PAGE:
Heathrow's Terminal 2 is to be demolished under a £1.5bn plan to revamp London's main airport in time for the 2012 Olympics.
Terminal 5 has allowed BAA to reshape its Heathrow operations
The airport's operator, BAA, said a new terminal would be built on the same site, with work starting in 2009.
The building is intended to complement the £4.2bn Terminal 5 which is already under construction.
The proposal needs to win regulatory support from the Civil Aviation Authority before it can go ahead.
BAA will also discuss the viability of the plans with airlines and intends to submit a planning proposal in 2007.
Under the "Heathrow East" plan, BAA will knock down Terminal 2 and the Queen's Building office block next door.
BAA said the proposed new terminal could handle 30 million passengers a year and would be used by airlines including Virgin, Lufthansa, Singapore Airlines and BMI.
Analysts said the proposals were unlikely to run into the trouble experienced when plans for Terminal 5 were unveiled because BAA would be building on the site of existing premises.
"The significant increase in capacity created by Terminal 5 gives us a once-in-a-lifetime opportunity to look at the rest of Heathrow and think creatively about how we can use our current very limited space better," said BAA managing director Mike Temple.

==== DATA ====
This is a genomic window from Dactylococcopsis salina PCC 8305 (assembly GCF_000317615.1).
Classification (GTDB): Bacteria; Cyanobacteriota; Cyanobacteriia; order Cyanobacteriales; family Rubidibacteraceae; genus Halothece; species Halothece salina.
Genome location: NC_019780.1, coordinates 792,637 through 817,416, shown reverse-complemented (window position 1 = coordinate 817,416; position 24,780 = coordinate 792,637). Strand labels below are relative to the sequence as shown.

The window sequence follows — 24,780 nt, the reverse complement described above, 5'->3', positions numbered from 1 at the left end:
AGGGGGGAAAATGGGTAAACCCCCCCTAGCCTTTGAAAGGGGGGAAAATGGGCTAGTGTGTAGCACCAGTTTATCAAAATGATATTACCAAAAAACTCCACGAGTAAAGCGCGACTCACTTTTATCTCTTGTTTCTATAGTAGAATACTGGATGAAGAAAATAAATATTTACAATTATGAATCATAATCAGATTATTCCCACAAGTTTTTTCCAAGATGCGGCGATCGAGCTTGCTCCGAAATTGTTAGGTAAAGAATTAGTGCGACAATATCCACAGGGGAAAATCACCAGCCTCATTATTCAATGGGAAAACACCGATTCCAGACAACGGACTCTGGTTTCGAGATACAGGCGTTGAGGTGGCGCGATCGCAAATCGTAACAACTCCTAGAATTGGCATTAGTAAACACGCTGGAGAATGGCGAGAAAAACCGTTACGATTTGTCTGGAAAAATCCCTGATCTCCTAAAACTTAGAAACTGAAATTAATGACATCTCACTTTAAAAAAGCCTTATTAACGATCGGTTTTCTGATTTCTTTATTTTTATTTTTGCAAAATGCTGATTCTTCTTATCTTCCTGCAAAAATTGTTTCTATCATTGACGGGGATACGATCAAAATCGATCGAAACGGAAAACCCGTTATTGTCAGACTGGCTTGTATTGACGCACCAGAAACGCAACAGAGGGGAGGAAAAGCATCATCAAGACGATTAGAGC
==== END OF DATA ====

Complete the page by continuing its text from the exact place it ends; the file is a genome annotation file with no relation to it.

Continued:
"We are excited by the idea of Heathrow East, but at the moment it is still just an idea. Our vision is to create the world's greatest international hub airport in the world's greatest city."
Virgin Atlantic chief Steve Ridgway welcomed the move saying it would make the airport much easier for passengers to find their way around.
"Radical new plans like the one BAA has outlined today are long overdue. We look forward to seeing BAA develop these proposals," he said.
The news comes almost two weeks after BAA - which operates seven UK airports as well as Naples airport in Italy - announced it was axing 700 jobs as part of a cost-cutting drive aimed at saving £45m a year by 2008.